On 14 November, Wilbur Smith, acclaimed Zambian-born author, died unexpectedly at the age of 88.
Over his decades-long career, Smith sold more than 140 million books in more than 30 languages. Known as one of the best adventure storytellers in the world, Smith wrote books like River God
, The Seventh Scroll
, and Courtney
series. In total, Smith died with 49 titles under his name - transporting readers from tropical islands to the jungles of Africa.
His very first novel, When the Lion Feeds
, was released in 1964 and became an instant bestseller. Subsequently, each of his novels saw the bestseller charts.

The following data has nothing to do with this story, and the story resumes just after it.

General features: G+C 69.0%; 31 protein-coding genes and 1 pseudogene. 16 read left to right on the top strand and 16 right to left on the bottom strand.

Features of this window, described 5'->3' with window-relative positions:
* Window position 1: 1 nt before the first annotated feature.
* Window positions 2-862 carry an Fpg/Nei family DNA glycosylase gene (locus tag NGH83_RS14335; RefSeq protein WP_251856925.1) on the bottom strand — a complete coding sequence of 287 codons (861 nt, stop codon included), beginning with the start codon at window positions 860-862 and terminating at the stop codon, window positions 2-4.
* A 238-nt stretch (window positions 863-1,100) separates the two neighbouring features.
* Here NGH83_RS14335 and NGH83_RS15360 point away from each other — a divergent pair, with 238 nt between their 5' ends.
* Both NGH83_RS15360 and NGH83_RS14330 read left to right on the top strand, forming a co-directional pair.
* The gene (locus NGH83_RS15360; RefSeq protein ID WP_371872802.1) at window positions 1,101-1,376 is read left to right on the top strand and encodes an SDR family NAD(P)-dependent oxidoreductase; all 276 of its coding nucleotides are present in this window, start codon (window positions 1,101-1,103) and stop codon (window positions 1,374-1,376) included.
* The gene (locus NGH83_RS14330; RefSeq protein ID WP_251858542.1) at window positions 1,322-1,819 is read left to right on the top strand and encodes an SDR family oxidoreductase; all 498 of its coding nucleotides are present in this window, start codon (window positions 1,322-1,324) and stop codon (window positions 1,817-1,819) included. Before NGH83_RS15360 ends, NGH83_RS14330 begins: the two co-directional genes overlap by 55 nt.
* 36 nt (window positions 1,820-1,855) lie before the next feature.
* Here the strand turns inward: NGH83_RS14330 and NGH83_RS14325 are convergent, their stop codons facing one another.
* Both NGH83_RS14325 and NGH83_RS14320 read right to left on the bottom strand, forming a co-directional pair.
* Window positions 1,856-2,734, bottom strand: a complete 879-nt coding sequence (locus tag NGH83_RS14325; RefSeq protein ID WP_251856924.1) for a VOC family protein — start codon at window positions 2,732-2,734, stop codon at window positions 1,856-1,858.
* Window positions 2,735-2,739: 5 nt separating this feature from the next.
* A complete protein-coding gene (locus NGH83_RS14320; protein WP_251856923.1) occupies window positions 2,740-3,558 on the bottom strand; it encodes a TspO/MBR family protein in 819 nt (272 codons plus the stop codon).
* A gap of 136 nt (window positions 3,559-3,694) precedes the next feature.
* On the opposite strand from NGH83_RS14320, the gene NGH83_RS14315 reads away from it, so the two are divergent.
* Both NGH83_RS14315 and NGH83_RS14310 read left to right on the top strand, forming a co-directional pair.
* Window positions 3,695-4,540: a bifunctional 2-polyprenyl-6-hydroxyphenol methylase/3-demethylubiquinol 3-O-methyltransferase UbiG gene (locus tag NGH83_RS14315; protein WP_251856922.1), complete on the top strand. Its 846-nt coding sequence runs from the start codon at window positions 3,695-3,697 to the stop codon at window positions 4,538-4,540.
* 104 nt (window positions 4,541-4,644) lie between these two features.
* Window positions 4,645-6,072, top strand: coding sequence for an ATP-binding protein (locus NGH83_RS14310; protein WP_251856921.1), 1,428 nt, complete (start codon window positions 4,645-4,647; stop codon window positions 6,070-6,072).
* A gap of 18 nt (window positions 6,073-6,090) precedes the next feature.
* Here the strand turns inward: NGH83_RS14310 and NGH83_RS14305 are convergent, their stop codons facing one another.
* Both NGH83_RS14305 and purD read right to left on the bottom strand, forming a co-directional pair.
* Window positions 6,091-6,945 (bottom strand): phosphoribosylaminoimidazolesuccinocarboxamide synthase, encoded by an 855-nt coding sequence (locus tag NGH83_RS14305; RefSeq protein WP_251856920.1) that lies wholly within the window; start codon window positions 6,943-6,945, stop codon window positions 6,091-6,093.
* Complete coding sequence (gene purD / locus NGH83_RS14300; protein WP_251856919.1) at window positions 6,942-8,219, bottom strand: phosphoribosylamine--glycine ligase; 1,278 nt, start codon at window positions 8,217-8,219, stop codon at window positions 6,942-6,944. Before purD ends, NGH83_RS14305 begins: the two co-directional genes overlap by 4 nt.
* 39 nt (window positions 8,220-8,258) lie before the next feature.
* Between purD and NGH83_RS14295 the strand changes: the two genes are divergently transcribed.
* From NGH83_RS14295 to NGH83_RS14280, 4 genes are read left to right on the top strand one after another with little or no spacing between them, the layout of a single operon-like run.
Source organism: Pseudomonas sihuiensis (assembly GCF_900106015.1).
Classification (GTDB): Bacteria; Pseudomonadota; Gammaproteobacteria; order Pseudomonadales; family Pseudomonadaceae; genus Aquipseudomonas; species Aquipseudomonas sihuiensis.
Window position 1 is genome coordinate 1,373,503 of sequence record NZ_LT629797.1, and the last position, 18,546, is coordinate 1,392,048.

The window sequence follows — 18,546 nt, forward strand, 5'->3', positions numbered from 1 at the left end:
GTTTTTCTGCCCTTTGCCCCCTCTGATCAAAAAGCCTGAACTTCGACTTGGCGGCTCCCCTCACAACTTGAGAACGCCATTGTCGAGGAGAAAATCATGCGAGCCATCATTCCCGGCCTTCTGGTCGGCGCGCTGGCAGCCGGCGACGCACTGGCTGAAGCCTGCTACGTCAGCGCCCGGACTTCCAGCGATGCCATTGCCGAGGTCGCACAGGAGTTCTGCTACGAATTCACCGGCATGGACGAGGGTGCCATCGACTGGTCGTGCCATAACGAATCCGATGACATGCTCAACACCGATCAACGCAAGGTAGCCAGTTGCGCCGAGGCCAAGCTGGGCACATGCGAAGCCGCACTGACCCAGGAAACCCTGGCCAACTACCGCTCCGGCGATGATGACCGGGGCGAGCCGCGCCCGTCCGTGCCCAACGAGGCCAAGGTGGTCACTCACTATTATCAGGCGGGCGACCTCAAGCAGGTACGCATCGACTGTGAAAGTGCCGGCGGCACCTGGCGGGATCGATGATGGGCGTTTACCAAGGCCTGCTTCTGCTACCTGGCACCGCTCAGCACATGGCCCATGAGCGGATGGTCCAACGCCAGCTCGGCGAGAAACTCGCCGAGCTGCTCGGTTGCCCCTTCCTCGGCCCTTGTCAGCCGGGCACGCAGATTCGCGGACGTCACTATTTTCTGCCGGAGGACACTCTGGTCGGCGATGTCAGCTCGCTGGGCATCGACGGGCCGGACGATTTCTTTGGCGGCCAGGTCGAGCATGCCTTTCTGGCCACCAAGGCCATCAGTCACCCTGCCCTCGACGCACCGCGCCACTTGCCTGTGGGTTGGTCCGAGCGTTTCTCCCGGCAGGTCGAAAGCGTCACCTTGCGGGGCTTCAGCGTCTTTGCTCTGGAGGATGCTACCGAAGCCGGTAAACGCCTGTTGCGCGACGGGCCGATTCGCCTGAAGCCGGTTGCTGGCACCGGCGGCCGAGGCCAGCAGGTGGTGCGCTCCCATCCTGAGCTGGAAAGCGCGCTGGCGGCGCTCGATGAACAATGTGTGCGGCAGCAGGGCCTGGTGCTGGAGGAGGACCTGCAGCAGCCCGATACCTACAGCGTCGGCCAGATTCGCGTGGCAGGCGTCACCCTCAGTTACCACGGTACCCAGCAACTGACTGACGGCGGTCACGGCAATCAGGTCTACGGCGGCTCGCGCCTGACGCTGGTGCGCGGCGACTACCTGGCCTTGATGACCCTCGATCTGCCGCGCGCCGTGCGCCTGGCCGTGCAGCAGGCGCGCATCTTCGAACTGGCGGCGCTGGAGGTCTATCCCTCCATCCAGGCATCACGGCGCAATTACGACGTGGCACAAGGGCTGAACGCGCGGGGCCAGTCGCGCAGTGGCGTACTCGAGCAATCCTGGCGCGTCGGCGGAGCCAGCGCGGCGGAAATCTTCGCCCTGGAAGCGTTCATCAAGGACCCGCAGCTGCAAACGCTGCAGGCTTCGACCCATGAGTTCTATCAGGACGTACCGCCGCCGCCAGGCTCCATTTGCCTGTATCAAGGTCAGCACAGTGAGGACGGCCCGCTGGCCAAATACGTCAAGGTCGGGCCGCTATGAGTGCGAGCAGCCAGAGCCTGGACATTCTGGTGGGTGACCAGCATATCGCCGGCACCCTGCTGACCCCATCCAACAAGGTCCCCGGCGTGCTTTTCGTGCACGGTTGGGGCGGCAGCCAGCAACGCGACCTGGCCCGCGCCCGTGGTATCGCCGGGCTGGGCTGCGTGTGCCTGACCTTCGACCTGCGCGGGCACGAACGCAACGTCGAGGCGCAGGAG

According to a statement
on the Wilbur Smith Books website, literary agent for Smith, Kevin Conroy Scott, said, “Wilbur Smith was an icon, larger than life, beloved by his fans who collected his books in hardbacks and passed his work down through generations, fathers to sons and mothers to daughters. His knowledge of Africa, and his imagination knew no limitations. His work ethic and his powerful, elegant writing style made him known to millions. I cherish the role of working side by side with his wife Niso and the Wilbur and Niso Smith Foundation to keep the flame of his fictional universe alive for many years to come.”
As Wilbur Smith said in his memoir On Leopard Rock
, “I’ve had tough times, bad marriages, people I loved dearly dying in my arms, burnt the midnight oil getting nowhere, but it has, all in the end, added up to a phenomenally fulfilled and wonderful life. I want to be remembered as somebody who gave pleasure to millions.”